Getting started as a freelancer is tough, but totally doable. Once you understand how to leverage your network and build a reputation, your life will be marginally easier. At the very least, finding clients will be more manageable. Follow along as I lay this out for you.
Leverage Your Network Like A Boss
Presumably, you already know some professionals in your industry of choice. You may already be a member of a professional organization in your field, but if not, find out if one is in your area. Join it and attend meetings regularly. Chat up other attendees. Let them know you’re looking for clients and where your industry strengths are.
Are you active on social media? Search Facebook for a job board group in your industry. For example, I’m part of a tech industry job board in my city. I can browse it daily to look for freelance jobs I can apply for, and usually a person to contact in relation to those jobs.
Do you attend meetup groups? If not, look for some groups related to your industry. You may discover a number of informal groups, with overlapping group members. Fortunately, this means you don’t have to join all available groups, only the ones that fit best with your schedule. Be aware that some groups are less active than others; therefore, try not to waste your time joining inactive groups. Look for rapidly growing groups with recent meetings.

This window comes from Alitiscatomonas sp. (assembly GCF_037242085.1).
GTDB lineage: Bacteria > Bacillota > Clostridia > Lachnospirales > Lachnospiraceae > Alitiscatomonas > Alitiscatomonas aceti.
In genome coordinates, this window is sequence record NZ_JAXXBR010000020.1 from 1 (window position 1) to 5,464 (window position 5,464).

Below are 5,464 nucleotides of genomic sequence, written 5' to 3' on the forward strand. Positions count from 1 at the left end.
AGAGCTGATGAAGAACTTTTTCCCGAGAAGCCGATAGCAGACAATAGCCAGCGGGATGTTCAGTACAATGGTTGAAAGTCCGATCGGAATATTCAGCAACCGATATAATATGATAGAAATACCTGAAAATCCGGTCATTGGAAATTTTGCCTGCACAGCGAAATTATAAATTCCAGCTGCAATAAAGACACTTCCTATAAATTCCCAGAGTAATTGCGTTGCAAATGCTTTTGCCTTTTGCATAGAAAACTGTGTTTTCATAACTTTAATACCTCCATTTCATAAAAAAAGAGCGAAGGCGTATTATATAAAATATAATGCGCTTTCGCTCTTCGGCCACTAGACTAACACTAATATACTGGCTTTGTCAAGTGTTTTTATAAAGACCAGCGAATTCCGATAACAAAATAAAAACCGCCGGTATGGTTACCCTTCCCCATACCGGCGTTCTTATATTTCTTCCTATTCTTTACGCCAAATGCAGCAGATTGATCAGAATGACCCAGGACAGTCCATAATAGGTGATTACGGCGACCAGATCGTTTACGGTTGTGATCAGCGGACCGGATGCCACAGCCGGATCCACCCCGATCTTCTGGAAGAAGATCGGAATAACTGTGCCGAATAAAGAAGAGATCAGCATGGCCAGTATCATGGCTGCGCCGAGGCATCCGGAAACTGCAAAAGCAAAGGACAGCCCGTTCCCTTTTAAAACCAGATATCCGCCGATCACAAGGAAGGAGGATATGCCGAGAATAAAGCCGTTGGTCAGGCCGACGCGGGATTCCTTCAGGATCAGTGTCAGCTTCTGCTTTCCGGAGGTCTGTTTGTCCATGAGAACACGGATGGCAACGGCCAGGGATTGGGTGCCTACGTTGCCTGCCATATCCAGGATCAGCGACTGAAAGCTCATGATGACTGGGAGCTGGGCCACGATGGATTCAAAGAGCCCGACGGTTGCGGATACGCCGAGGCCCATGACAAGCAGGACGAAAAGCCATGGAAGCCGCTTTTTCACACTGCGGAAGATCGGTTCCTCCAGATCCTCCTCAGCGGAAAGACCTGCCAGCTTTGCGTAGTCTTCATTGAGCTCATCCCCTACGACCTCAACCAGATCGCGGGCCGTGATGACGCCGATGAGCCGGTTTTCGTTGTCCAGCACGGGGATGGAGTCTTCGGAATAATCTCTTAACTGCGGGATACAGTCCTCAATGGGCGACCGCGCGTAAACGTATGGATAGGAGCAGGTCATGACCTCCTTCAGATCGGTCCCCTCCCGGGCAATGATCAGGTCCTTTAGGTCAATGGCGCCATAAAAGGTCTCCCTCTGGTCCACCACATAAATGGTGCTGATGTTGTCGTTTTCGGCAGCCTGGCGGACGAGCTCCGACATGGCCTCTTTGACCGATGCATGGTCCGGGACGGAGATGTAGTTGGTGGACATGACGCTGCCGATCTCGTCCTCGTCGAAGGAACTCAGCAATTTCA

Potentially Leverage Your Network of Friends
Another source of clients could be your friends, but take this advice with a thousand grains of salt. Mixing friends or family with business is a dangerous and volatile combination that could go wrong at any moment. Proceed with caution!
If, however, your industry expertise could help your friend achieve their own business goals, consider it a tentative green light. For example, one of my friends runs a small baking business in her spare time. I build websites. We have discussed the possibility of my making her a website. Currently, that idea has gone no further than a conversation in which we decided that she did not need a website right now. In the future, she may ask me to build her one, or she may not, but the idea has the potential to be reality.
Social Interactions Are Tricky
You may try some of these methods and they may not work for you. That’s OK. My suggestions are based on what’s working for me, but your network is different. You can build from my tips and eventually you’ll find out how to leverage your network your way. Work with your strengths. If you’re an extrovert, meetup groups and professional organization meetings might work better for you than spending time on social media and job boards.
Remember that it takes time. You won’t build a client base in an instant; it might take months. Be patient with yourself and don’t give up – eventually, you’ll have a network that works for you.